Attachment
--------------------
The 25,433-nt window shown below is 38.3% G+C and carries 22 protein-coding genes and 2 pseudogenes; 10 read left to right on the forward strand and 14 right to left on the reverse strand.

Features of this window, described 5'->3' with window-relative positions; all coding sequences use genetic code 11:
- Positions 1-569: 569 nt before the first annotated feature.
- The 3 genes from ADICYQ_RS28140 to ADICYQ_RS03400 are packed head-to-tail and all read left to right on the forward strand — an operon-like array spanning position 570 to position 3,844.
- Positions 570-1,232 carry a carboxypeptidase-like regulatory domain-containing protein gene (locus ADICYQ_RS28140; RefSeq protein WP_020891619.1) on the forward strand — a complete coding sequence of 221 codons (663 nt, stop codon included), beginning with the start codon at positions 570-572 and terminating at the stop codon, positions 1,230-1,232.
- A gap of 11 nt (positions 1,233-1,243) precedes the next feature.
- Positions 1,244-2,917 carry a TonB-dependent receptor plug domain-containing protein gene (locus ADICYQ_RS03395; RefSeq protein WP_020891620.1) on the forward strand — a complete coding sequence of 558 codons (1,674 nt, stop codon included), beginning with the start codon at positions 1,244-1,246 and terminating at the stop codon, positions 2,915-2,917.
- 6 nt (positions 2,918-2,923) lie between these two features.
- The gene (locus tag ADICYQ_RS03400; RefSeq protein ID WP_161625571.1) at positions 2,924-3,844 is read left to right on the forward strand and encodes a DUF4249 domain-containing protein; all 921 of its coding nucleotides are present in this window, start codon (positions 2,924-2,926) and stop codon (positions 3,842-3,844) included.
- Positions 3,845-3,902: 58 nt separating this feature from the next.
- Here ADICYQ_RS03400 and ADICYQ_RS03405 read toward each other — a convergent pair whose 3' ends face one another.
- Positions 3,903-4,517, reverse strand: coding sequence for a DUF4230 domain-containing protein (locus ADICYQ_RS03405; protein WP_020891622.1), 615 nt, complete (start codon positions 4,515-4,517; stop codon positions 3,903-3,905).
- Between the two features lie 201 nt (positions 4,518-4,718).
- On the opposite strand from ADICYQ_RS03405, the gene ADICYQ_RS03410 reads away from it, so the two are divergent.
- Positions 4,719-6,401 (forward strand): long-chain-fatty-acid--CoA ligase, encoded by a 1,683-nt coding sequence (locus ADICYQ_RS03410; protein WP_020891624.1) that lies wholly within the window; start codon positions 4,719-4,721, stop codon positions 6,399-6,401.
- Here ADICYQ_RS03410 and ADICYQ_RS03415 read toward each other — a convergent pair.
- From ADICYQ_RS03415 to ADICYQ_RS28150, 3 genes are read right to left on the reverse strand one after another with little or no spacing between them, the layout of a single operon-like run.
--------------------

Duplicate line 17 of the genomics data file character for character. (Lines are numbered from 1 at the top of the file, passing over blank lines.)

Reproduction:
- From ADICYQ_RS03415 to ADICYQ_RS28150, 3 genes are read right to left on the reverse strand one after another with little or no spacing between them, the layout of a single operon-like run.